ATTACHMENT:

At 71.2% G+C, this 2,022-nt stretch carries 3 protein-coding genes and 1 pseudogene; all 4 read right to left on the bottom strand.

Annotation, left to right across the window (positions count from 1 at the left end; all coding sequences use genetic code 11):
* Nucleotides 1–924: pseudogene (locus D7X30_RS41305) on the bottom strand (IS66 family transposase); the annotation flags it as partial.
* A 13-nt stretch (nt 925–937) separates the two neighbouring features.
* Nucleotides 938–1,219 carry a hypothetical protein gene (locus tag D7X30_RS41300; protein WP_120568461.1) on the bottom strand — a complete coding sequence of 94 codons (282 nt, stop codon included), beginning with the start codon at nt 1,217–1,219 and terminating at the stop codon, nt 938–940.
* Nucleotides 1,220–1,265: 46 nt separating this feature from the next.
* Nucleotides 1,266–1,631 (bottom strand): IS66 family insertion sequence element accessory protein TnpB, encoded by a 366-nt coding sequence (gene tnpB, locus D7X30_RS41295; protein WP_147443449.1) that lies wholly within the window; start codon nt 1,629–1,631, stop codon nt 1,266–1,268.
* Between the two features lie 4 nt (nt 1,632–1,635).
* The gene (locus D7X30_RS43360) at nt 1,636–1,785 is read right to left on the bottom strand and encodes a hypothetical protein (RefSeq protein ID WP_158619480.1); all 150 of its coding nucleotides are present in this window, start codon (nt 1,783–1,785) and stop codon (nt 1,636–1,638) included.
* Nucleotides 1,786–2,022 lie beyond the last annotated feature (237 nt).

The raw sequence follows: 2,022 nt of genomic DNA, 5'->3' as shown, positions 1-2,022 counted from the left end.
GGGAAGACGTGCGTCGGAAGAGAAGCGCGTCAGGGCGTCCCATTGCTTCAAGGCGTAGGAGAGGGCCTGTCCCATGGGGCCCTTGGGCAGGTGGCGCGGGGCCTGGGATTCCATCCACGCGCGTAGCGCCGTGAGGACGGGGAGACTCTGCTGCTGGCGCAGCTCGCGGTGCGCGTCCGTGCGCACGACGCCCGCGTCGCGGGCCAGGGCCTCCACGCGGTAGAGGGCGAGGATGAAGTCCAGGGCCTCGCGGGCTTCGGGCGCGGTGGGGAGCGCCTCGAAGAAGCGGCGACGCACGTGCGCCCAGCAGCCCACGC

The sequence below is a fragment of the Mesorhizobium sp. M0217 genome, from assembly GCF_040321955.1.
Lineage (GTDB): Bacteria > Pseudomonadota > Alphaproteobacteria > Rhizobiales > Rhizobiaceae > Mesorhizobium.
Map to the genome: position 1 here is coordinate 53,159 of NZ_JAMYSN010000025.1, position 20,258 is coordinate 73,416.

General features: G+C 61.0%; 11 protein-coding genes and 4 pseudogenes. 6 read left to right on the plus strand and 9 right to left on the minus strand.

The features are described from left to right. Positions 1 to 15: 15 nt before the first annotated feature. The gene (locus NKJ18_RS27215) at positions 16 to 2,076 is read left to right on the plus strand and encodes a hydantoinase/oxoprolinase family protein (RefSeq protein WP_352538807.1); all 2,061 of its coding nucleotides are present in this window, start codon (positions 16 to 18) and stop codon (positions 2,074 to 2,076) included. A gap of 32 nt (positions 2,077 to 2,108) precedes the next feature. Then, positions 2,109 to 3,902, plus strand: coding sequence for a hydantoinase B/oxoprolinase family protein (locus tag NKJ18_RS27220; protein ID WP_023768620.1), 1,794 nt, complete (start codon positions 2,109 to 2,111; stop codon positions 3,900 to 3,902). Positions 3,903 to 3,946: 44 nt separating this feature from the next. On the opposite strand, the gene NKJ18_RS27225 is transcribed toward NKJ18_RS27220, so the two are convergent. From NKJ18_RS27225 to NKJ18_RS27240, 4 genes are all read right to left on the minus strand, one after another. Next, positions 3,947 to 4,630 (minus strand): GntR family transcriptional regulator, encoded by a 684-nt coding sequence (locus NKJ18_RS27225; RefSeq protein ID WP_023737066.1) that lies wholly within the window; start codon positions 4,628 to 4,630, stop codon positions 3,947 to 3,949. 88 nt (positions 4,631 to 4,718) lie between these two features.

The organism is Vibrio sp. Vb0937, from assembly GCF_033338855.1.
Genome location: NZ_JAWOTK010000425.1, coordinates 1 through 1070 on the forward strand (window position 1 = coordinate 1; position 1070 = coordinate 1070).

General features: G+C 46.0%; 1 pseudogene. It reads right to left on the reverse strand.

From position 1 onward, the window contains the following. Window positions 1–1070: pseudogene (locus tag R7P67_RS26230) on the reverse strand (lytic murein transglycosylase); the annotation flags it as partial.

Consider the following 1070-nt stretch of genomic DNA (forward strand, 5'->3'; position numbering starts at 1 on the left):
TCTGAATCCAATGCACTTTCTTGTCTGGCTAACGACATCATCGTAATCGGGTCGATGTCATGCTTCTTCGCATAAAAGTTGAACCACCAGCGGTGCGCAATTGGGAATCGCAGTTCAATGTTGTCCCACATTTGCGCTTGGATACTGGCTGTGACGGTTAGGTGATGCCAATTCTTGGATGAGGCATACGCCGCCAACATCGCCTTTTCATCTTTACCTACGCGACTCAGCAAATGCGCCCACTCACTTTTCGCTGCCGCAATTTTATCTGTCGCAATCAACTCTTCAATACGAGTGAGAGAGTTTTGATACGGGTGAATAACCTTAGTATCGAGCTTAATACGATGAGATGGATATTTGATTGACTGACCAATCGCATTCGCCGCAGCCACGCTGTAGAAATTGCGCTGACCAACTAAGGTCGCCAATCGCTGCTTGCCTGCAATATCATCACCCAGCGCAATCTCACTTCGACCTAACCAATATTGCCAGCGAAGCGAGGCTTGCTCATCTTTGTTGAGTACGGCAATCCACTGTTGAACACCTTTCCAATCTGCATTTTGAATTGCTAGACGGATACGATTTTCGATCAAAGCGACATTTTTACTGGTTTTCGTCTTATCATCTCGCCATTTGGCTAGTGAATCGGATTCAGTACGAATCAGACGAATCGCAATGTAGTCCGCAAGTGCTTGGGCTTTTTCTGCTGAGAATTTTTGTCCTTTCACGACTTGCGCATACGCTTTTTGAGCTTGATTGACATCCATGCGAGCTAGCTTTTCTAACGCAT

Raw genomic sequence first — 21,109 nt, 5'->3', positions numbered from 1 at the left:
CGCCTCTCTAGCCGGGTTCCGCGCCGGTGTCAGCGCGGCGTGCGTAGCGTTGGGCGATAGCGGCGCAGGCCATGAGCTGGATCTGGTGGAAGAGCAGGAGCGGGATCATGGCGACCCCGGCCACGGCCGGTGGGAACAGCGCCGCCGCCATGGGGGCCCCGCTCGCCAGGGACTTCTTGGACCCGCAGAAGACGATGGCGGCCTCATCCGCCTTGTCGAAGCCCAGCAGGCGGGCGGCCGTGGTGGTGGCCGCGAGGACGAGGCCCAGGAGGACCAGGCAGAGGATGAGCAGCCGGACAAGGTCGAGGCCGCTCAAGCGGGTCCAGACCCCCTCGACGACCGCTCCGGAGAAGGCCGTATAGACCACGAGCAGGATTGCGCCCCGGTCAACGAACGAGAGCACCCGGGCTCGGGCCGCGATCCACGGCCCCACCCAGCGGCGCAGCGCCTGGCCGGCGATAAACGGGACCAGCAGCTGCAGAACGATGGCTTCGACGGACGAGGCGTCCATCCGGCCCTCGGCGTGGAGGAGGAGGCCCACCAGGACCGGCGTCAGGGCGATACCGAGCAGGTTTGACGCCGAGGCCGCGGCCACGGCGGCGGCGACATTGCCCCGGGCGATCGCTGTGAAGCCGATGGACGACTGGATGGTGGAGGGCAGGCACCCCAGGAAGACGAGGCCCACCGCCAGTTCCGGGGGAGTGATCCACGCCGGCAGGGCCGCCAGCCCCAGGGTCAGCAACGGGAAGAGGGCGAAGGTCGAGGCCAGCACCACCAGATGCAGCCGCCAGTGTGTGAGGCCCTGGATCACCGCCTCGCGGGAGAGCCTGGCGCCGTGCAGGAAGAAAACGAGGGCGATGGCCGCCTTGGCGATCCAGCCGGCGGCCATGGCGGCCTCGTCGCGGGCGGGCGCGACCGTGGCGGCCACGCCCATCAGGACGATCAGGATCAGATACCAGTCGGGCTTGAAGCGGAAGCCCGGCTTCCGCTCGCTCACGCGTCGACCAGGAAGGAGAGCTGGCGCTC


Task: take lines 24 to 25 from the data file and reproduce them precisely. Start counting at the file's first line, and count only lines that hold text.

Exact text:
Raw genomic sequence first — 21,109 nt, 5'->3', positions numbered from 1 at the left:
CGCCTCTCTAGCCGGGTTCCGCGCCGGTGTCAGCGCGGCGTGCGTAGCGTTGGGCGATAGCGGCGCAGGCCATGAGCTGGATCTGGTGGAAGAGCAGGAGCGGGATCATGGCGACCCCGGCCACGGCCGGTGGGAACAGCGCCGCCGCCATGGGGGCCCCGCTCGCCAGGGACTTCTTGGACCCGCAGAAGACGATGGCGGCCTCATCCGCCTTGTCGAAGCCCAGCAGGCGGGCGGCCGTGGTGGTGGCCGCGAGGACGAGGCCCAGGAGGACCAGGCAGAGGATGAGCAGCCGGACAAGGTCGAGGCCGCTCAAGCGGGTCCAGACCCCCTCGACGACCGCTCCGGAGAAGGCCGTATAGACCACGAGCAGGATTGCGCCCCGGTCAACGAACGAGAGCACCCGGGCTCGGGCCGCGATCCACGGCCCCACCCAGCGGCGCAGCGCCTGGCCGGCGATAAACGGGACCAGCAGCTGCAGAACGATGGCTTCGACGGACGAGGCGTCCATCCGGCCCTCGGCGTGGAGGAGGAGGCCCACCAGGACCGGCGTCAGGGCGATACCGAGCAGGTTTGACGCCGAGGCCGCGGCCACGGCGGCGGCGACATTGCCCCGGGCGATCGCTGTGAAGCCGATGGACGACTGGATGGTGGAGGGCAGGCACCCCAGGAAGACGAGGCCCACCGCCAGTTCCGGGGGAGTGATCCACGCCGGCAGGGCCGCCAGCCCCAGGGTCAGCAACGGGAAGAGGGCGAAGGTCGAGGCCAGCACCACCAGATGCAGCCGCCAGTGTGTGAGGCCCTGGATCACCGCCTCGCGGGAGAGCCTGGCGCCGTGCAGGAAGAAAACGAGGGCGATGGCCGCCTTGGCGATCCAGCCGGCGGCCATGGCGGCCTCGTCGCGGGCGGGCGCGACCGTGGCGGCCACGCCCATCAGGACGATCAGGATCAGATACCAGTCGGGCTTGAAGCGGAAGCCCGGCTTCCGCTCGCTCACGCGTCGACCAGGAAGGAGAGCTGGCGCTC